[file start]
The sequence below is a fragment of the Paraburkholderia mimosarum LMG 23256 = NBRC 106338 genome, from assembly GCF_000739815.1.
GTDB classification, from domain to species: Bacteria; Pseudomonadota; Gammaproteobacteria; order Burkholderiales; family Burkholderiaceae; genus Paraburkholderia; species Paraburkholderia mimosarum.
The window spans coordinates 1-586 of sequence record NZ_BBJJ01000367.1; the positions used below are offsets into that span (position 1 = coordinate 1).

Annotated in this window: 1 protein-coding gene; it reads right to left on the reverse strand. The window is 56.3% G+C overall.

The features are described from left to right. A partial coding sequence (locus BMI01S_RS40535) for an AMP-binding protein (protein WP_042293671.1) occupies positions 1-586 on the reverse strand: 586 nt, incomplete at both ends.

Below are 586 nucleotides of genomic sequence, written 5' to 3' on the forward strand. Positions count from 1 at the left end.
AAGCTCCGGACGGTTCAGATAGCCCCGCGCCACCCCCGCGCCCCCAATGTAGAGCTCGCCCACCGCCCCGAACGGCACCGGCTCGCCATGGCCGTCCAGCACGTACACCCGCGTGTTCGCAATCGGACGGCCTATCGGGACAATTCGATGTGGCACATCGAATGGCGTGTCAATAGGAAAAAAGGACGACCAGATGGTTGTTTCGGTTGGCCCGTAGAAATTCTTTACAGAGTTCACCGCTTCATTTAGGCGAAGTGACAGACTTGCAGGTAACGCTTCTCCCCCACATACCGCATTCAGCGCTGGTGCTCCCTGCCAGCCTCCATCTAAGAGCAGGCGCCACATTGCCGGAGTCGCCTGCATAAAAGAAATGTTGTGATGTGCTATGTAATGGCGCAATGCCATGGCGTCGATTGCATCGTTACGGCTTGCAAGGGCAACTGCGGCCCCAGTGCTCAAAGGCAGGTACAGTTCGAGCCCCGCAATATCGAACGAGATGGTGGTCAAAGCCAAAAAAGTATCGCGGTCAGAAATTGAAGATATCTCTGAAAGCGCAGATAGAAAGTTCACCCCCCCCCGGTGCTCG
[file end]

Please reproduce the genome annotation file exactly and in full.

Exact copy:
The sequence below is a fragment of the Paraburkholderia mimosarum LMG 23256 = NBRC 106338 genome, from assembly GCF_000739815.1.
GTDB classification, from domain to species: Bacteria; Pseudomonadota; Gammaproteobacteria; order Burkholderiales; family Burkholderiaceae; genus Paraburkholderia; species Paraburkholderia mimosarum.
The window spans coordinates 1-586 of sequence record NZ_BBJJ01000367.1; the positions used below are offsets into that span (position 1 = coordinate 1).

Annotated in this window: 1 protein-coding gene; it reads right to left on the reverse strand. The window is 56.3% G+C overall.

The features are described from left to right. A partial coding sequence (locus BMI01S_RS40535) for an AMP-binding protein (protein WP_042293671.1) occupies positions 1-586 on the reverse strand: 586 nt, incomplete at both ends.

Below are 586 nucleotides of genomic sequence, written 5' to 3' on the forward strand. Positions count from 1 at the left end.
AAGCTCCGGACGGTTCAGATAGCCCCGCGCCACCCCCGCGCCCCCAATGTAGAGCTCGCCCACCGCCCCGAACGGCACCGGCTCGCCATGGCCGTCCAGCACGTACACCCGCGTGTTCGCAATCGGACGGCCTATCGGGACAATTCGATGTGGCACATCGAATGGCGTGTCAATAGGAAAAAAGGACGACCAGATGGTTGTTTCGGTTGGCCCGTAGAAATTCTTTACAGAGTTCACCGCTTCATTTAGGCGAAGTGACAGACTTGCAGGTAACGCTTCTCCCCCACATACCGCATTCAGCGCTGGTGCTCCCTGCCAGCCTCCATCTAAGAGCAGGCGCCACATTGCCGGAGTCGCCTGCATAAAAGAAATGTTGTGATGTGCTATGTAATGGCGCAATGCCATGGCGTCGATTGCATCGTTACGGCTTGCAAGGGCAACTGCGGCCCCAGTGCTCAAAGGCAGGTACAGTTCGAGCCCCGCAATATCGAACGAGATGGTGGTCAAAGCCAAAAAAGTATCGCGGTCAGAAATTGAAGATATCTCTGAAAGCGCAGATAGAAAGTTCACCCCCCCCCGGTGCTCG